Sting co-founded The Rainforest Foundation with his wife, Trudie Styler, to help save rainforests in South America. An annual benefit concert is held for the Foundation, and the singer had a species of Colombian tree frog, Dendropsophus stingi, named after him in recognition of his “commitment and efforts to save the rain forest”

Sting sang on “Do They Know It’s Christmas?” – the hit single from “Band Aid” which eventually led to the Live Aid Concert in July 1985, in which Sting also took part.

He was inspired to start working for humanitarian causes through concerts after seeing the “Secret Policeman’s Ball” – Amnesty International's famous benefit concert – in 1979. Following this, he took part in the Secret Policeman’s Other Ball in 1981.

He then headlined Amnesty’s Conspiracy of Hope tour in 1986.

He joined the six-week world Human Rights Now! tour for Amnesty in 1988, celebrating the 40th anniversary of the signing of the Universal Declaration of Human Rights.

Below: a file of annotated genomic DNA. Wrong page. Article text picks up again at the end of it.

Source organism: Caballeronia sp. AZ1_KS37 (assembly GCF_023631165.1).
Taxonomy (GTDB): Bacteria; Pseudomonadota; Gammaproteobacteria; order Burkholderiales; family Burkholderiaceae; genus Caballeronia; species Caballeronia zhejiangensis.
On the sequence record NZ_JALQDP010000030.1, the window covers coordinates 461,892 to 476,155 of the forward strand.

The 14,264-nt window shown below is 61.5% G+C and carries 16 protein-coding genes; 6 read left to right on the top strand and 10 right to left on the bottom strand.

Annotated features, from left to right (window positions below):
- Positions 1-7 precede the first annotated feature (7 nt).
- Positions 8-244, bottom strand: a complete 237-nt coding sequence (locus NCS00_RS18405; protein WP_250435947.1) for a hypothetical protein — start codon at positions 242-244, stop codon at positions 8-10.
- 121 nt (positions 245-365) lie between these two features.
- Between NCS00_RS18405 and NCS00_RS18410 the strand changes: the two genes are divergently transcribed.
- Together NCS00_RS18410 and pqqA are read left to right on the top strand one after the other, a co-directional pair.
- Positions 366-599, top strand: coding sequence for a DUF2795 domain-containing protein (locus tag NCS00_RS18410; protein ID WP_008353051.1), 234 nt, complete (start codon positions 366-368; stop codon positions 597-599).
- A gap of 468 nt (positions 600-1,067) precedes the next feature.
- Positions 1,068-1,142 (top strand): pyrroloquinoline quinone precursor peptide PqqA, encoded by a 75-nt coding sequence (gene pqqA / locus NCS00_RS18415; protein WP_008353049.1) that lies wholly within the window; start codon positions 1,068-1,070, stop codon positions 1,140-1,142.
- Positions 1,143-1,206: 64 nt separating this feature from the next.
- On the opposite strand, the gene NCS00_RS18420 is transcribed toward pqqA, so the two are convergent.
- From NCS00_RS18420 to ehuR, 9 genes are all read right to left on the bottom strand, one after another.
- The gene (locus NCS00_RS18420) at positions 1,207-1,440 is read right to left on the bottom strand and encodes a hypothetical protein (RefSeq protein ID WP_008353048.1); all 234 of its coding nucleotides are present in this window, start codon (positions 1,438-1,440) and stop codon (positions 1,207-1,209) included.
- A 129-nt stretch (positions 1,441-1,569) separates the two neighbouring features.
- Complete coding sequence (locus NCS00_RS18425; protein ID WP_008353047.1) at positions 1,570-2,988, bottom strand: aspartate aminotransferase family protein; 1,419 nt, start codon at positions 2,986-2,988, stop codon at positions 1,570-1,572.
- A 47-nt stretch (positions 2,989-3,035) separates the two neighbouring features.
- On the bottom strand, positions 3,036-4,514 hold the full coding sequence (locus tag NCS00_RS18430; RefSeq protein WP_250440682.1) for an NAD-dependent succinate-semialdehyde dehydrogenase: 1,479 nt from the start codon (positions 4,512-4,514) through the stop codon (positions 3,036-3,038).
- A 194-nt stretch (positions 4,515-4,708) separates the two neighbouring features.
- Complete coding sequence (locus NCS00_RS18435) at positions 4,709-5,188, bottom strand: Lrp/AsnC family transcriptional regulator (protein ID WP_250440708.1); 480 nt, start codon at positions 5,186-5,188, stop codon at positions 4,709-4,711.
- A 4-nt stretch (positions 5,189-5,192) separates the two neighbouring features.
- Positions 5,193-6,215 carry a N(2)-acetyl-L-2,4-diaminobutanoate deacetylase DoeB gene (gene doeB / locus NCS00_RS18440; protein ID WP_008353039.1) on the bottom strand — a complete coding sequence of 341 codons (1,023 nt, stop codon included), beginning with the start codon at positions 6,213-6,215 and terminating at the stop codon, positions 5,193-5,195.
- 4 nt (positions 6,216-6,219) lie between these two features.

His 1988 single “They Dance Alone” chronicled the plight of the mothers, wives and daughters of the “disappeared”, the innocent victims of the Pinochet regime in Chile.

Sting has performed at a plethora of benefit shows, including Don Henley's Concert for Walden Woods and Live 8.

Sting performed with Sheryl Crowin 2009 at Toronto’s One Night Live fund raiser to support Sunnybrook Foundation's expanding High Risk Mothers and Babies centre at Sunnybrook Hospital.

Charities & foundations supported 158

Sting has supported the following charities listed on this site:

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Wallsend, England, United Kingdom

Causes supported 46

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